Chinese Silver Needle (Yin Zhen) is widely considered the best white tea in the world. It is a beauty to behold with all the fuzzy tea buds. The light brew is a subtle and slightly sweet delight.
Click to view Mike's Tea Ratings
||In the northeastern corner of the Fujian Province of China, is the coastal city of Fuding. This the hometown of white tea. It was here that white tea was commercialized. In the hills outside of Fuding, the fields are full of the special tea cultivar called Da Bei or Big White. The name is apt. These tea plants form fat buds, thickly coated with down. After the buds are painstakingly plucked by hand, most teamakers put the buds in a barn and let them slowly dry out. This subtly sweet tea can be appreciated in a cup or you can drink it like the Chinese and float a spoonful into a clear glass of hot water. Watch the buds slowly sink in the water; it can be very therapeutic.
||There are no dry leaves in this tea, but rather the buds of the tea plant. The plant stockpiles goodness into the bud, for it is the plant's future. Inside the tiny silver needle is extra sugars, antioxidants, and even extra caffeine. The downy fuzz is made up of tricomes which help the immature bud to survive this cold cruel world.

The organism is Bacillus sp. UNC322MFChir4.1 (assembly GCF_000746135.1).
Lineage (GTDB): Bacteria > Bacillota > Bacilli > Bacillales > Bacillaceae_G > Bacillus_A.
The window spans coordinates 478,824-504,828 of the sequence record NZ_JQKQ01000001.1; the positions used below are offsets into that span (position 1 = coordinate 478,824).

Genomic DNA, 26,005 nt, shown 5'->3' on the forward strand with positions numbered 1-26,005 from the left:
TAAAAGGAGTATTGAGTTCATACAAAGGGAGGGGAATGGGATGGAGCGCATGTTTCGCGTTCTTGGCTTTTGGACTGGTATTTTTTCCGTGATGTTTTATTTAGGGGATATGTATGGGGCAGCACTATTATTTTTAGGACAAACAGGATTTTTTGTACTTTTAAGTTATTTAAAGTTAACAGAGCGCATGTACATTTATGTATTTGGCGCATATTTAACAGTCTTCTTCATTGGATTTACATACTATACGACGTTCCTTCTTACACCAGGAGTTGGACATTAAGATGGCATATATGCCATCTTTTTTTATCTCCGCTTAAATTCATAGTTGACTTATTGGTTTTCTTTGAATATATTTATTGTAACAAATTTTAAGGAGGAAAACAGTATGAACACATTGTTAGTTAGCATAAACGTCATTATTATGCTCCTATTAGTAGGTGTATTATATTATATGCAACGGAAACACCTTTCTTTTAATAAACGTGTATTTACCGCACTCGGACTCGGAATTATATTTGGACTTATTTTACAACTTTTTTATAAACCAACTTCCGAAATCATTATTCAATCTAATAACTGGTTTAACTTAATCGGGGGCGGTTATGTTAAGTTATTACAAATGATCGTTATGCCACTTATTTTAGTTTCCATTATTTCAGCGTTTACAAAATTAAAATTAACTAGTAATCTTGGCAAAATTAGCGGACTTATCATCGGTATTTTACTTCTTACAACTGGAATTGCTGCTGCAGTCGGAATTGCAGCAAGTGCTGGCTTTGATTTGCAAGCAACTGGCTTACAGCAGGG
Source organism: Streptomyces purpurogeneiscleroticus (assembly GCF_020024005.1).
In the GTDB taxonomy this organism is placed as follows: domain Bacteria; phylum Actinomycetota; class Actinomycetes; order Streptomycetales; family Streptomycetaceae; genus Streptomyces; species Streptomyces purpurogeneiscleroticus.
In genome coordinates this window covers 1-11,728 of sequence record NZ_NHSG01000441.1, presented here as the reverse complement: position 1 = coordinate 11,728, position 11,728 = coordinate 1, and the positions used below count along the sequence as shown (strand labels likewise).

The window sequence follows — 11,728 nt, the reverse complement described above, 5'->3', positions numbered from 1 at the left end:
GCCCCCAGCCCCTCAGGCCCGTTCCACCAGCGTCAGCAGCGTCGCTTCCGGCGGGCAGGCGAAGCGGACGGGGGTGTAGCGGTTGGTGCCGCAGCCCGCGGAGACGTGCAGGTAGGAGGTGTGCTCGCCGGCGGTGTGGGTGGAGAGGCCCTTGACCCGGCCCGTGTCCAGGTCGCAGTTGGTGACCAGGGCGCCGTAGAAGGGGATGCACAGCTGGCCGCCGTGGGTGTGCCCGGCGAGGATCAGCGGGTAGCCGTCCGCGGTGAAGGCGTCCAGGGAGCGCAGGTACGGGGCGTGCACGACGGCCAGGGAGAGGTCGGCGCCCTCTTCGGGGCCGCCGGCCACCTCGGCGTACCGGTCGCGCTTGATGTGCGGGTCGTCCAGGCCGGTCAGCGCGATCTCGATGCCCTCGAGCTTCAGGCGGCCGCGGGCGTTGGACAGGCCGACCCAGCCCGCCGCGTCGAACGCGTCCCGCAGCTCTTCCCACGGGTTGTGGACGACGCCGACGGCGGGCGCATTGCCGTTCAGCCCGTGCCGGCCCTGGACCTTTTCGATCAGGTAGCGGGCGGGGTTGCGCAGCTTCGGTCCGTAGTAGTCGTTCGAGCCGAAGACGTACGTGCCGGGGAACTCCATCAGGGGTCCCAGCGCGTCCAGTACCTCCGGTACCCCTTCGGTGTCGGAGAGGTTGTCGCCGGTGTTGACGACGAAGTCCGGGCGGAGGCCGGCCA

||Since there are no leaves, the liquor is a very pale yellow green, with sometimes a rose cast to it. The color may darken if the needle spent some extra time before it dried out. There might be a bit of oxidation occurring.
||The aromas are light and might be overlooked. However, one can smell light sweetness mixed subtle vegetal notes, like wet sweet hay or cotton candy. There are also light floral notes of honeysuckle.
||Silver Needle may have more body than other whites, but it is quite thin in comparison to most green or black teas.
||If you are not paying attention, you might think you are drinking water. However, a bit of concentration brings out the light subtle sweetness, dulled with gentle vegetal flavors of steamed bok choy.
||2 to 3 minutes